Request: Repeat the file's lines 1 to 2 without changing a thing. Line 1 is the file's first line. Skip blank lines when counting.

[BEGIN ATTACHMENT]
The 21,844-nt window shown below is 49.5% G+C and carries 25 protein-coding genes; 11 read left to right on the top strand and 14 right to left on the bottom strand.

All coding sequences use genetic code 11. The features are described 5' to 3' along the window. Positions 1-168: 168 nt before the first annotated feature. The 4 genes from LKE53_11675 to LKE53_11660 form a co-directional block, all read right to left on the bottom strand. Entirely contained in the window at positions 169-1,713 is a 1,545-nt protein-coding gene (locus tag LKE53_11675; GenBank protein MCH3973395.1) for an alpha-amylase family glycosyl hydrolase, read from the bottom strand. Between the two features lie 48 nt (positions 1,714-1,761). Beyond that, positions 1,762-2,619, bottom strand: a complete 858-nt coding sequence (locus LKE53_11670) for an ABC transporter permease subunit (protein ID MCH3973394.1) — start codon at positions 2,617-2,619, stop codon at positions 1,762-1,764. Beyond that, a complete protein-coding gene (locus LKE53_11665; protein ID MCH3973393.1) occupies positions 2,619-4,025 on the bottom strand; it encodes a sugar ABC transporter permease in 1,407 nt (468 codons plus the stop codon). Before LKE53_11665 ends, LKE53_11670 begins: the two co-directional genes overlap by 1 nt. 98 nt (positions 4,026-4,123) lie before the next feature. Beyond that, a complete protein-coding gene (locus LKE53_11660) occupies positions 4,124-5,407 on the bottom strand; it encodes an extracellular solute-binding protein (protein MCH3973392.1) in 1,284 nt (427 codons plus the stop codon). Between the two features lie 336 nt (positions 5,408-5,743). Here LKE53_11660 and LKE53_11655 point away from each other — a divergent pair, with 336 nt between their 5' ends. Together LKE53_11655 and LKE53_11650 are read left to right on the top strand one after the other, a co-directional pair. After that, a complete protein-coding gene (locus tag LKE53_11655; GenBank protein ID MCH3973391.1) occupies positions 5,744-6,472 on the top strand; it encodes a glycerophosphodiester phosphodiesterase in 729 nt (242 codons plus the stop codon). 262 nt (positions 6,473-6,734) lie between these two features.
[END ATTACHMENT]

The 21,844-nt window shown below is 49.5% G+C and carries 25 protein-coding genes; 11 read left to right on the top strand and 14 right to left on the bottom strand.

All coding sequences use genetic code 11. The features are described 5' to 3' along the window. Positions 1-168: 168 nt before the first annotated feature. The 4 genes from LKE53_11675 to LKE53_11660 form a co-directional block, all read right to left on the bottom strand. Entirely contained in the window at positions 169-1,713 is a 1,545-nt protein-coding gene (locus tag LKE53_11675; GenBank protein MCH3973395.1) for an alpha-amylase family glycosyl hydrolase, read from the bottom strand. Between the two features lie 48 nt (positions 1,714-1,761). Beyond that, positions 1,762-2,619, bottom strand: a complete 858-nt coding sequence (locus LKE53_11670) for an ABC transporter permease subunit (protein ID MCH3973394.1) — start codon at positions 2,617-2,619, stop codon at positions 1,762-1,764. Beyond that, a complete protein-coding gene (locus LKE53_11665; protein ID MCH3973393.1) occupies positions 2,619-4,025 on the bottom strand; it encodes a sugar ABC transporter permease in 1,407 nt (468 codons plus the stop codon). Before LKE53_11665 ends, LKE53_11670 begins: the two co-directional genes overlap by 1 nt. 98 nt (positions 4,026-4,123) lie before the next feature. Beyond that, a complete protein-coding gene (locus LKE53_11660) occupies positions 4,124-5,407 on the bottom strand; it encodes an extracellular solute-binding protein (protein MCH3973392.1) in 1,284 nt (427 codons plus the stop codon). Between the two features lie 336 nt (positions 5,408-5,743). Here LKE53_11660 and LKE53_11655 point away from each other — a divergent pair, with 336 nt between their 5' ends. Together LKE53_11655 and LKE53_11650 are read left to right on the top strand one after the other, a co-directional pair. After that, a complete protein-coding gene (locus tag LKE53_11655; GenBank protein ID MCH3973391.1) occupies positions 5,744-6,472 on the top strand; it encodes a glycerophosphodiester phosphodiesterase in 729 nt (242 codons plus the stop codon). 262 nt (positions 6,473-6,734) lie between these two features.